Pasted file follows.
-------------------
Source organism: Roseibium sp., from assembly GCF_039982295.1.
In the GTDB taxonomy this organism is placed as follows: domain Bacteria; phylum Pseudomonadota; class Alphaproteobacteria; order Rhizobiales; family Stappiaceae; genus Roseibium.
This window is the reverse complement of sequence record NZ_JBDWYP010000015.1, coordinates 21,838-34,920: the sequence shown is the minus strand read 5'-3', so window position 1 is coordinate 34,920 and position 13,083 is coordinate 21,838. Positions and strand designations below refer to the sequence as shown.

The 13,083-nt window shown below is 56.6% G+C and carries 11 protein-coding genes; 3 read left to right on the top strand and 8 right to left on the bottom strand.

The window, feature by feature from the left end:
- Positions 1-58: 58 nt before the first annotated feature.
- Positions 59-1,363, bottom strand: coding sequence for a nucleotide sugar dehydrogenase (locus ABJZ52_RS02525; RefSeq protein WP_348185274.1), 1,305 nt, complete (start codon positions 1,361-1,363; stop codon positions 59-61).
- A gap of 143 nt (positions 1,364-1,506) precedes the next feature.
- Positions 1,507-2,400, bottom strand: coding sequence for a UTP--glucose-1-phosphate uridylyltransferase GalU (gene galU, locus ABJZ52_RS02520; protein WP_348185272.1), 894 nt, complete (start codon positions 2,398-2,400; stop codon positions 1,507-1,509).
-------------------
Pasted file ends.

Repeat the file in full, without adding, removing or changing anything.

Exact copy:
Source organism: Roseibium sp., from assembly GCF_039982295.1.
In the GTDB taxonomy this organism is placed as follows: domain Bacteria; phylum Pseudomonadota; class Alphaproteobacteria; order Rhizobiales; family Stappiaceae; genus Roseibium.
This window is the reverse complement of sequence record NZ_JBDWYP010000015.1, coordinates 21,838-34,920: the sequence shown is the minus strand read 5'-3', so window position 1 is coordinate 34,920 and position 13,083 is coordinate 21,838. Positions and strand designations below refer to the sequence as shown.

The 13,083-nt window shown below is 56.6% G+C and carries 11 protein-coding genes; 3 read left to right on the top strand and 8 right to left on the bottom strand.

The window, feature by feature from the left end:
- Positions 1-58: 58 nt before the first annotated feature.
- Positions 59-1,363, bottom strand: coding sequence for a nucleotide sugar dehydrogenase (locus ABJZ52_RS02525; RefSeq protein WP_348185274.1), 1,305 nt, complete (start codon positions 1,361-1,363; stop codon positions 59-61).
- A gap of 143 nt (positions 1,364-1,506) precedes the next feature.
- Positions 1,507-2,400, bottom strand: coding sequence for a UTP--glucose-1-phosphate uridylyltransferase GalU (gene galU, locus ABJZ52_RS02520; protein WP_348185272.1), 894 nt, complete (start codon positions 2,398-2,400; stop codon positions 1,507-1,509).